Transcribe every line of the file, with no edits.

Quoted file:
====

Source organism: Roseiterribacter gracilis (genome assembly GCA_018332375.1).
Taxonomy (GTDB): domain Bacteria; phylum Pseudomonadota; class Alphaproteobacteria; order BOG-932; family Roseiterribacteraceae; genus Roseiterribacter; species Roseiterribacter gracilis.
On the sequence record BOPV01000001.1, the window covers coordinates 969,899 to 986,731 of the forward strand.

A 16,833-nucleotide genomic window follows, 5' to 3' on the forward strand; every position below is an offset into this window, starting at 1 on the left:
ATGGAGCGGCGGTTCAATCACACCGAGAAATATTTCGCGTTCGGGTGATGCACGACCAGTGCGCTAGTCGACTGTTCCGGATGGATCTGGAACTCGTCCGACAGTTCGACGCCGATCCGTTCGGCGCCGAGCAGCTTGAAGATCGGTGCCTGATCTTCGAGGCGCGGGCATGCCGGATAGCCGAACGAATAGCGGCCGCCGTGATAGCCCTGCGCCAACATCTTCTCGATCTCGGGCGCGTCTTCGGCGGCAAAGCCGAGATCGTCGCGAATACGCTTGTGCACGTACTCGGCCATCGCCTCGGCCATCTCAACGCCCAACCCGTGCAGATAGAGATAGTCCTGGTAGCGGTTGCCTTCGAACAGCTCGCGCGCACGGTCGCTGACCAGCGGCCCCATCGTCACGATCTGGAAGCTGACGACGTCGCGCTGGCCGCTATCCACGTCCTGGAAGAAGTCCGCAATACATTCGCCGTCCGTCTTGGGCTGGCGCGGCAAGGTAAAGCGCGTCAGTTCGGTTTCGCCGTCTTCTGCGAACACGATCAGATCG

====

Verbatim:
Source organism: Roseiterribacter gracilis (genome assembly GCA_018332375.1).
Taxonomy (GTDB): domain Bacteria; phylum Pseudomonadota; class Alphaproteobacteria; order BOG-932; family Roseiterribacteraceae; genus Roseiterribacter; species Roseiterribacter gracilis.
On the sequence record BOPV01000001.1, the window covers coordinates 969,899 to 986,731 of the forward strand.

A 16,833-nucleotide genomic window follows, 5' to 3' on the forward strand; every position below is an offset into this window, starting at 1 on the left:
ATGGAGCGGCGGTTCAATCACACCGAGAAATATTTCGCGTTCGGGTGATGCACGACCAGTGCGCTAGTCGACTGTTCCGGATGGATCTGGAACTCGTCCGACAGTTCGACGCCGATCCGTTCGGCGCCGAGCAGCTTGAAGATCGGTGCCTGATCTTCGAGGCGCGGGCATGCCGGATAGCCGAACGAATAGCGGCCGCCGTGATAGCCCTGCGCCAACATCTTCTCGATCTCGGGCGCGTCTTCGGCGGCAAAGCCGAGATCGTCGCGAATACGCTTGTGCACGTACTCGGCCATCGCCTCGGCCATCTCAACGCCCAACCCGTGCAGATAGAGATAGTCCTGGTAGCGGTTGCCTTCGAACAGCTCGCGCGCACGGTCGCTGACCAGCGGCCCCATCGTCACGATCTGGAAGCTGACGACGTCGCGCTGGCCGCTATCCACGTCCTGGAAGAAGTCCGCAATACATTCGCCGTCCGTCTTGGGCTGGCGCGGCAAGGTAAAGCGCGTCAGTTCGGTTTCGCCGTCTTCTGCGAACACGATCAGATCG